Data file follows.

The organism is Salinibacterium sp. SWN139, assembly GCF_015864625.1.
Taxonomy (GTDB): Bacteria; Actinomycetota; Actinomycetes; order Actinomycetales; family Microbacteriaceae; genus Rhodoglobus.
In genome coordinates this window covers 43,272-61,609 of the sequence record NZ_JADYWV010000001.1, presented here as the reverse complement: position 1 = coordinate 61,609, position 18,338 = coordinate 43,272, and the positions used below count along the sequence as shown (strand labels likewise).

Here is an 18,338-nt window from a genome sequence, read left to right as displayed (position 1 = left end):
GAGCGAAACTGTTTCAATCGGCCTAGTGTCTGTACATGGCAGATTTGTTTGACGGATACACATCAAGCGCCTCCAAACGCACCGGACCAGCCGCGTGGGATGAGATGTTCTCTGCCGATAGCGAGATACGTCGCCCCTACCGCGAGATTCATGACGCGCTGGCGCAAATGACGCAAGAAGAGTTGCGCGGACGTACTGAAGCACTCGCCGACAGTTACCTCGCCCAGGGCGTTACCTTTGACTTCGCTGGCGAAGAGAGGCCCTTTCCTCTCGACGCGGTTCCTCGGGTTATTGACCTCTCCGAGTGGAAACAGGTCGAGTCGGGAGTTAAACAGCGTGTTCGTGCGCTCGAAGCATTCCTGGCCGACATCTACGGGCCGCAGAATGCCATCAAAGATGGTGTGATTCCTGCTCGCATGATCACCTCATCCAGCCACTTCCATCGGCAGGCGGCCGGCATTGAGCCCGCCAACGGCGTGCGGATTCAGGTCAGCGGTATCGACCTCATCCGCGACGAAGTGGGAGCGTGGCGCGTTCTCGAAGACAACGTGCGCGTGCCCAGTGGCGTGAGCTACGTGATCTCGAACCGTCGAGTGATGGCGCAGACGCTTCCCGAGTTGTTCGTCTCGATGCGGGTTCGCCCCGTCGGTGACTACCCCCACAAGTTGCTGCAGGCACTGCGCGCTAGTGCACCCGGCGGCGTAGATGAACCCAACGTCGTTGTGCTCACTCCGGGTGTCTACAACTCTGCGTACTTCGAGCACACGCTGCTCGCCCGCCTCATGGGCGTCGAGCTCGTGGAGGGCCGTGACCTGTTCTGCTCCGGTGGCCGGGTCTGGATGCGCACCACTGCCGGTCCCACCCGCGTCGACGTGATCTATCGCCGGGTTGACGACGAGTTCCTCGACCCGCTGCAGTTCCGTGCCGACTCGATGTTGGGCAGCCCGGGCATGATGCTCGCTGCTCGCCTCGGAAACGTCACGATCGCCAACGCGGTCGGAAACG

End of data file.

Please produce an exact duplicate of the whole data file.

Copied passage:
The organism is Salinibacterium sp. SWN139, assembly GCF_015864625.1.
Taxonomy (GTDB): Bacteria; Actinomycetota; Actinomycetes; order Actinomycetales; family Microbacteriaceae; genus Rhodoglobus.
In genome coordinates this window covers 43,272-61,609 of the sequence record NZ_JADYWV010000001.1, presented here as the reverse complement: position 1 = coordinate 61,609, position 18,338 = coordinate 43,272, and the positions used below count along the sequence as shown (strand labels likewise).

Here is an 18,338-nt window from a genome sequence, read left to right as displayed (position 1 = left end):
GAGCGAAACTGTTTCAATCGGCCTAGTGTCTGTACATGGCAGATTTGTTTGACGGATACACATCAAGCGCCTCCAAACGCACCGGACCAGCCGCGTGGGATGAGATGTTCTCTGCCGATAGCGAGATACGTCGCCCCTACCGCGAGATTCATGACGCGCTGGCGCAAATGACGCAAGAAGAGTTGCGCGGACGTACTGAAGCACTCGCCGACAGTTACCTCGCCCAGGGCGTTACCTTTGACTTCGCTGGCGAAGAGAGGCCCTTTCCTCTCGACGCGGTTCCTCGGGTTATTGACCTCTCCGAGTGGAAACAGGTCGAGTCGGGAGTTAAACAGCGTGTTCGTGCGCTCGAAGCATTCCTGGCCGACATCTACGGGCCGCAGAATGCCATCAAAGATGGTGTGATTCCTGCTCGCATGATCACCTCATCCAGCCACTTCCATCGGCAGGCGGCCGGCATTGAGCCCGCCAACGGCGTGCGGATTCAGGTCAGCGGTATCGACCTCATCCGCGACGAAGTGGGAGCGTGGCGCGTTCTCGAAGACAACGTGCGCGTGCCCAGTGGCGTGAGCTACGTGATCTCGAACCGTCGAGTGATGGCGCAGACGCTTCCCGAGTTGTTCGTCTCGATGCGGGTTCGCCCCGTCGGTGACTACCCCCACAAGTTGCTGCAGGCACTGCGCGCTAGTGCACCCGGCGGCGTAGATGAACCCAACGTCGTTGTGCTCACTCCGGGTGTCTACAACTCTGCGTACTTCGAGCACACGCTGCTCGCCCGCCTCATGGGCGTCGAGCTCGTGGAGGGCCGTGACCTGTTCTGCTCCGGTGGCCGGGTCTGGATGCGCACCACTGCCGGTCCCACCCGCGTCGACGTGATCTATCGCCGGGTTGACGACGAGTTCCTCGACCCGCTGCAGTTCCGTGCCGACTCGATGTTGGGCAGCCCGGGCATGATGCTCGCTGCTCGCCTCGGAAACGTCACGATCGCCAACGCGGTCGGAAACG